bikes with the tandem team children – Inga, Josh and Miranda. I enjoyed
“drafting” behind the tandem bikes; making my ride considerably easier.
|Henry about to ride with Morwenna on the tandem bike|
People that grow up on the Hay Plains (or around Barham for that matter…) have an entirely different concept of flat. Apparently the first four days of the ride were “mainly flat”. I discovered significant hills before we’d even left the outer suburbs of Mount Gambier and quickly had to find some lower gears on my bike.
The final twenty or thirty kilometres into Port Campbell were along the Great Ocean Road and we stopped for some photo opportunities at the Bay of Islands and London Bridge before wearily cycling into camp.
|Henry at the Bay of Islands|
|Me at London Bridge|
I had all sorts of adventures planned for the rest day but in reality I felt so thoroughly exhausted that Henry, Trish and I were all content to just eat ice creams, fish and chips, soak our legs in the Southern Ocean and play on the Port Campbell beach.
We caught up with Max and Sam who were both riding with the Barham High School Team. They were getting on the road much earlier than us each day and also arriving into each campsite several hours before us. Although we didn’t see much of each other during the ride, both Max and Sam had an uncanny knack for finding me when their snack-spending-money fund was running low.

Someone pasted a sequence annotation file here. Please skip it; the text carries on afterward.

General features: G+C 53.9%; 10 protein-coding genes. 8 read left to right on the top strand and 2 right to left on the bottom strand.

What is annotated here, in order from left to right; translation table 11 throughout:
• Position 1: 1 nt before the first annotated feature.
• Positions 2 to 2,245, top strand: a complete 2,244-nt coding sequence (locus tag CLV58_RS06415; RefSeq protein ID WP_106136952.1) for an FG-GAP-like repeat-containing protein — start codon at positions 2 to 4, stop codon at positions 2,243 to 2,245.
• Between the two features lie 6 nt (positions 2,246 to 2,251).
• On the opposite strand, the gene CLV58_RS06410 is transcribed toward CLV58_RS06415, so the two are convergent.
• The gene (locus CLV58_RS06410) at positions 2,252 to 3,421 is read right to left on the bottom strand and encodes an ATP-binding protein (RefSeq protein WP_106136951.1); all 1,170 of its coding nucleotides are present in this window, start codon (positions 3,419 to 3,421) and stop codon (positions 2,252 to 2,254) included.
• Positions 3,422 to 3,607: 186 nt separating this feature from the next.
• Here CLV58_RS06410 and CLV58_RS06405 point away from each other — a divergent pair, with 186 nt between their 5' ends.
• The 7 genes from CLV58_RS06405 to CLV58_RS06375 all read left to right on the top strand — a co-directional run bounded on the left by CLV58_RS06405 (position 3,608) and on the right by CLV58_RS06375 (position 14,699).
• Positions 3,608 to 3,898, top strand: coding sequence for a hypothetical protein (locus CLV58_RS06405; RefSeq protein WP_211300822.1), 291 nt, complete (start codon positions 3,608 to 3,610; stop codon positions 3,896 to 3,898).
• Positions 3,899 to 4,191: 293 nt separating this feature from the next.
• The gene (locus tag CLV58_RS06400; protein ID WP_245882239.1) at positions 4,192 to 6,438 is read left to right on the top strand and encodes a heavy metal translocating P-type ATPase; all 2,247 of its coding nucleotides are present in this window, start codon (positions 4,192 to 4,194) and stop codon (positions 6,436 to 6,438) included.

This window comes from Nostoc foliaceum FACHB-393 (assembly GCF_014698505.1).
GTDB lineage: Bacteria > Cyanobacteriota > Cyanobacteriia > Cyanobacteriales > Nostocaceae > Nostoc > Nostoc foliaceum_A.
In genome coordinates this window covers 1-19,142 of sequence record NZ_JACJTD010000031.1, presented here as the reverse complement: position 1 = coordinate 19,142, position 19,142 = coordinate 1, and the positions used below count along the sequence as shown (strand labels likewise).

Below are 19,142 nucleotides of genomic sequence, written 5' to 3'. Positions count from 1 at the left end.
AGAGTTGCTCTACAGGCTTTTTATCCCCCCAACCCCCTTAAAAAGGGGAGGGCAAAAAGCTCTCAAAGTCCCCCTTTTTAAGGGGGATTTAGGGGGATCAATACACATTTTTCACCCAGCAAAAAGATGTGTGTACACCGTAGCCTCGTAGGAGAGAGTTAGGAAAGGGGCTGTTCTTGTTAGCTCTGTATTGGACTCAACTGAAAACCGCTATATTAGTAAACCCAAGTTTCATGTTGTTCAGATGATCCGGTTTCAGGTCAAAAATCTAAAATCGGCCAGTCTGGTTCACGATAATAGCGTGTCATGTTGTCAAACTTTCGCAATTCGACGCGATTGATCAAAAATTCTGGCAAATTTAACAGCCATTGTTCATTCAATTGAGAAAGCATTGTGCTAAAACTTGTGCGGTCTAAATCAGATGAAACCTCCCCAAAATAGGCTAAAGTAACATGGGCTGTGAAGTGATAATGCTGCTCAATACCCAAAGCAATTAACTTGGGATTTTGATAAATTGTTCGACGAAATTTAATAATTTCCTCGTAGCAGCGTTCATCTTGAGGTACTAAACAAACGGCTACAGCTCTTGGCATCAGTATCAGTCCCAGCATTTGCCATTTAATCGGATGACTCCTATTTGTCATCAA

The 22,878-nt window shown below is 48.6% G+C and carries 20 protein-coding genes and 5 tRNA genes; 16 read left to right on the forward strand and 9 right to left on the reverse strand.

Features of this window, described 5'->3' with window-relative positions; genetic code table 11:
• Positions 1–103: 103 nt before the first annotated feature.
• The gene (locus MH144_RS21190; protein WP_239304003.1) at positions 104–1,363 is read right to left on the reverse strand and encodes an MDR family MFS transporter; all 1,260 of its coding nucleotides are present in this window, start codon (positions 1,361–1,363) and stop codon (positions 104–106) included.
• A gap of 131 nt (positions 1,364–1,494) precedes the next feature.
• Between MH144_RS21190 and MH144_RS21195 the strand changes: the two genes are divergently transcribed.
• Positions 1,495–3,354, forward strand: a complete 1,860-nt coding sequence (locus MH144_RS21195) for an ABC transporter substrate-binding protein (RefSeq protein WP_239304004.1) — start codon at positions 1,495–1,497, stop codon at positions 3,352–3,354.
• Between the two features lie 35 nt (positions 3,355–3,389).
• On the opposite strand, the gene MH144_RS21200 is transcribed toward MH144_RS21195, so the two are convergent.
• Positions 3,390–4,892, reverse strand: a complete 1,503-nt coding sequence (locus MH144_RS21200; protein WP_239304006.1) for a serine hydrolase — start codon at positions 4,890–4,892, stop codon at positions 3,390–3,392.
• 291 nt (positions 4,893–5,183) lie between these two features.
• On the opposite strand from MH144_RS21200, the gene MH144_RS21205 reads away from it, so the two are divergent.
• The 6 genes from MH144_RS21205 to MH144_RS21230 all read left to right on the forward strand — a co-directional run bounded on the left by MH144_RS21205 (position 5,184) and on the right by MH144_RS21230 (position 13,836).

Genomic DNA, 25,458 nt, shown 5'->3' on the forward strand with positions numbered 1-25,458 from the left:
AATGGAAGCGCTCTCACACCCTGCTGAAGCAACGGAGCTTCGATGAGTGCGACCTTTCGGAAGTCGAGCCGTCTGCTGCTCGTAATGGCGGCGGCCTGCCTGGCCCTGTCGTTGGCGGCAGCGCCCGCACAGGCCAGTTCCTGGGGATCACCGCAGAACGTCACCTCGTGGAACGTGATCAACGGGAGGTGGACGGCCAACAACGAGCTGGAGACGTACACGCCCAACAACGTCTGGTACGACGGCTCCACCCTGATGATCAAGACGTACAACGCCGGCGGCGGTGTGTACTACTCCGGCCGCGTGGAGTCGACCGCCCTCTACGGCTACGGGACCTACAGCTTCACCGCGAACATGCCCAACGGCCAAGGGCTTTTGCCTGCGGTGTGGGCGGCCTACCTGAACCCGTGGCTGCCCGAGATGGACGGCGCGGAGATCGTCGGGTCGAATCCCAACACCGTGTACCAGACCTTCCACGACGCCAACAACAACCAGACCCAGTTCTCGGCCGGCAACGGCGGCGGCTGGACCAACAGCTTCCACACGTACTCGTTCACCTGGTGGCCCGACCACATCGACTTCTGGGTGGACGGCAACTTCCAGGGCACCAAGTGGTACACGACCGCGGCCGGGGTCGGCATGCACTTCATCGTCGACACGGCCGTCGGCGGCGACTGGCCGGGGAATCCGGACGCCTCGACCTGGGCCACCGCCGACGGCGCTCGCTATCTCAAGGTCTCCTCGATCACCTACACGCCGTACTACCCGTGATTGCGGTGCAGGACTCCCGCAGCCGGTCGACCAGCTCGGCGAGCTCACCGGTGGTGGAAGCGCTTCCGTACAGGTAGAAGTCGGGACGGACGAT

Day Six, an 80km ride to Gellibrand, saw us pedalling past the world famous Twelve Apostles (limestone stacks up to 45 metres high caused by erosion from the Southern Ocean) and up into the Otway Ranges and the dreaded Lavers Hill…
|Stopping for a "Kodak Moment" with Henry at The Twelve Apostels|
Six kilometres from our lunch stop and the top of Lavers Hill, Henry was ready to quit. Not ready to concede defeat this close to victory, we rested by the side of the road while I did my best to convince Henry to keep going. I wasn’t having much success until a magnificent teacher from Sandringham College stopped and helped. He literally pushed Henry along on his bike until Henry started pedalling again for himself – thank you oh mysterious trail angel!!
|Henry and I at the top of Lavers Hill|
With our nemesis, Lavers Hill conquered we headed off after lunch for the final 33km down into Gellibrand. Unfortunately my knee began to hurt shortly after lunch, causing me to be significantly slower than Henry on any uphill sections. Henry (enjoying a second wind) joined forces with Senior Constable Mel from Halls Gap, who was riding in uniform as part of the Victorian Police’s bicycle team.
|Henry with Senior Constable Mel|
That night Trish and I met up again with Gerry and Max from Sydney, who we’d met outside the Frying Nemo fish and chip shop in Port Campbell. While Henry watched Harry Potter on the big screen at the campsite, Trish, Gerry, Max and I wandered into downtown Gellibrand (pop. 383) – a little town with a big heart.
Like Barham a couple of years ago, Gellibrand had pulled out all stops to welcome the thousands of Great Vic Bike Riders and we enjoyed retail therapy at the local art gallery, pancakes with homemade plum jam and fresh Jersey cream at the local hall and a delicious bowl of Port Arlington mussels and icy cold beer at the Gellibrand Hotel.